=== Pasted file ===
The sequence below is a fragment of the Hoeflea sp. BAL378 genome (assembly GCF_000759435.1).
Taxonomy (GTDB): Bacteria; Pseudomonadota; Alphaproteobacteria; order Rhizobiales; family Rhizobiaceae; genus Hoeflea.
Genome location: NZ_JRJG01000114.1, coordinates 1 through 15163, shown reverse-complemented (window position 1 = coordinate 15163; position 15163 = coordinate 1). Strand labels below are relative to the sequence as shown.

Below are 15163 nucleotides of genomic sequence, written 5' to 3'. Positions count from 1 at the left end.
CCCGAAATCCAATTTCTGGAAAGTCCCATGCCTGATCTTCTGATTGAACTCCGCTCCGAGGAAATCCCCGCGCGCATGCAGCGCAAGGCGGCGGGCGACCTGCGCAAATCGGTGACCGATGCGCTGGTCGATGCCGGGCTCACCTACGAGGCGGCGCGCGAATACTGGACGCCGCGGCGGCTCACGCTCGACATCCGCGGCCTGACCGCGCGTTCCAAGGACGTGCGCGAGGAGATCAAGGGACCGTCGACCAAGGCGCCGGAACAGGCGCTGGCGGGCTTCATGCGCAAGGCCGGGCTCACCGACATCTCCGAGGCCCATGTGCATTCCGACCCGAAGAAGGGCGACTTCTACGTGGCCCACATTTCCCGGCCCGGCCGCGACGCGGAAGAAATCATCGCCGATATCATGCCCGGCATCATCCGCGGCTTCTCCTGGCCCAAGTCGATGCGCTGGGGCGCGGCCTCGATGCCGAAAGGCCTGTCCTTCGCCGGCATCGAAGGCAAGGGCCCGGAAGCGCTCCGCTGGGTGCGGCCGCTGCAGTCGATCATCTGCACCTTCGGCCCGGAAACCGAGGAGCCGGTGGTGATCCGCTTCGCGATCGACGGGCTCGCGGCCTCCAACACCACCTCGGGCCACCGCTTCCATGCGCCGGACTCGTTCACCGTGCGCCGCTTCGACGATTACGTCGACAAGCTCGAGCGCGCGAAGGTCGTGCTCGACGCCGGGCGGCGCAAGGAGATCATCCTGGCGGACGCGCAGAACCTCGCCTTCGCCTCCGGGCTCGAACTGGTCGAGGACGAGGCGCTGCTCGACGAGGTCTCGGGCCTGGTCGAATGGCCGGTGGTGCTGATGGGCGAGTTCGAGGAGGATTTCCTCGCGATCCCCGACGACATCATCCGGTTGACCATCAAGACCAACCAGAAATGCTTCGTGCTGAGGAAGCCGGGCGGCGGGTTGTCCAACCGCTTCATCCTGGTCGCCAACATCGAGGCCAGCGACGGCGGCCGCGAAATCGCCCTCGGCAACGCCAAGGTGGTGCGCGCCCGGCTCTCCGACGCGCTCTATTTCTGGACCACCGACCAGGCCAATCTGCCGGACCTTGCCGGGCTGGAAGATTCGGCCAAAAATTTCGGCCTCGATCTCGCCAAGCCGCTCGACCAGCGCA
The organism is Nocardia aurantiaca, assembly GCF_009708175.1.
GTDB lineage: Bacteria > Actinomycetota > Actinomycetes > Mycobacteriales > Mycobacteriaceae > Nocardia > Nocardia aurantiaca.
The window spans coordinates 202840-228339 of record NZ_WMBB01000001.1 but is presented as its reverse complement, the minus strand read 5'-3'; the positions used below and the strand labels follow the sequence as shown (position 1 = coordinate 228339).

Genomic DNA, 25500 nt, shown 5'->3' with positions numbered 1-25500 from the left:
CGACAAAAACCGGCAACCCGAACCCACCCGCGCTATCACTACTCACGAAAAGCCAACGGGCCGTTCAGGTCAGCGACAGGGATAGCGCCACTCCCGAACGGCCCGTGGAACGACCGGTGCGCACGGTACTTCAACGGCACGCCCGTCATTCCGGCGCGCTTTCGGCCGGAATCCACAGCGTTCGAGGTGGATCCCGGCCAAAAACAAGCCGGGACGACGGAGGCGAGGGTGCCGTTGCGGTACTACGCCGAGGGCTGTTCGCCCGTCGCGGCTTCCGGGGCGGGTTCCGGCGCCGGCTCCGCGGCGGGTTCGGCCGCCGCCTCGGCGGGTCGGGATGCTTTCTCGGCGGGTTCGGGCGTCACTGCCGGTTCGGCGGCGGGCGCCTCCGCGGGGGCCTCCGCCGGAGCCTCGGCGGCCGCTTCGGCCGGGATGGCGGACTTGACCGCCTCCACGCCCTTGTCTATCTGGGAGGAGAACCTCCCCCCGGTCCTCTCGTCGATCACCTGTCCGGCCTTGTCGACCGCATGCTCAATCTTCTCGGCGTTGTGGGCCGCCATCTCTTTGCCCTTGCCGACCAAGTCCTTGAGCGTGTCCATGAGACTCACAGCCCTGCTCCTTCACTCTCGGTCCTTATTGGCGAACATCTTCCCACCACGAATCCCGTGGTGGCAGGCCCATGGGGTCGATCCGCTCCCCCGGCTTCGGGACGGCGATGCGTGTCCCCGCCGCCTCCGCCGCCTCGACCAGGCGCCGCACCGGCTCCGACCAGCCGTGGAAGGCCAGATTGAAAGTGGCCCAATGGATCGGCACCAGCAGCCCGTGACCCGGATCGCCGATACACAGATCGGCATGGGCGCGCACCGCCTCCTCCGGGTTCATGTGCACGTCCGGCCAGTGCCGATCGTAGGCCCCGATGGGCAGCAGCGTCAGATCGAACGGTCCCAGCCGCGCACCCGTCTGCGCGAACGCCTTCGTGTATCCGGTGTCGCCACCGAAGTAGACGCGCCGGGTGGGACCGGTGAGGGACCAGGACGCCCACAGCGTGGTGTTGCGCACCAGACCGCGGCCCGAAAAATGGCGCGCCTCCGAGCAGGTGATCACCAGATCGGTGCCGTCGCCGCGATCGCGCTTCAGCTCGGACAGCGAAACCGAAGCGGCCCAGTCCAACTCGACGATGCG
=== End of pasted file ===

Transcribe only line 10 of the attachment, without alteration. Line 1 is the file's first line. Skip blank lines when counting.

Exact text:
CGACAAAAACCGGCAACCCGAACCCACCCGCGCTATCACTACTCACGAAAAGCCAACGGGCCGTTCAGGTCAGCGACAGGGATAGCGCCACTCCCGAACGGCCCGTGGAACGACCGGTGCGCACGGTACTTCAACGGCACGCCCGTCATTCCGGCGCGCTTTCGGCCGGAATCCACAGCGTTCGAGGTGGATCCCGGCCAAAAACAAGCCGGGACGACGGAGGCGAGGGTGCCGTTGCGGTACTACGCCGAGGGCTGTTCGCCCGTCGCGGCTTCCGGGGCGGGTTCCGGCGCCGGCTCCGCGGCGGGTTCGGCCGCCGCCTCGGCGGGTCGGGATGCTTTCTCGGCGGGTTCGGGCGTCACTGCCGGTTCGGCGGCGGGCGCCTCCGCGGGGGCCTCCGCCGGAGCCTCGGCGGCCGCTTCGGCCGGGATGGCGGACTTGACCGCCTCCACGCCCTTGTCTATCTGGGAGGAGAACCTCCCCCCGGTCCTCTCGTCGATCACCTGTCCGGCCTTGTCGACCGCATGCTCAATCTTCTCGGCGTTGTGGGCCGCCATCTCTTTGCCCTTGCCGACCAAGTCCTTGAGCGTGTCCATGAGACTCACAGCCCTGCTCCTTCACTCTCGGTCCTTATTGGCGAACATCTTCCCACCACGAATCCCGTGGTGGCAGGCCCATGGGGTCGATCCGCTCCCCCGGCTTCGGGACGGCGATGCGTGTCCCCGCCGCCTCCGCCGCCTCGACCAGGCGCCGCACCGGCTCCGACCAGCCGTGGAAGGCCAGATTGAAAGTGGCCCAATGGATCGGCACCAGCAGCCCGTGACCCGGATCGCCGATACACAGATCGGCATGGGCGCGCACCGCCTCCTCCGGGTTCATGTGCACGTCCGGCCAGTGCCGATCGTAGGCCCCGATGGGCAGCAGCGTCAGATCGAACGGTCCCAGCCGCGCACCCGTCTGCGCGAACGCCTTCGTGTATCCGGTGTCGCCACCGAAGTAGACGCGCCGGGTGGGACCGGTGAGGGACCAGGACGCCCACAGCGTGGTGTTGCGCACCAGACCGCGGCCCGAAAAATGGCGCGCCTCCGAGCAGGTGATCACCAGATCGGTGCCGTCGCCGCGATCGCGCTTCAGCTCGGACAGCGAAACCGAAGCGGCCCAGTCCAACTCGACGATGCG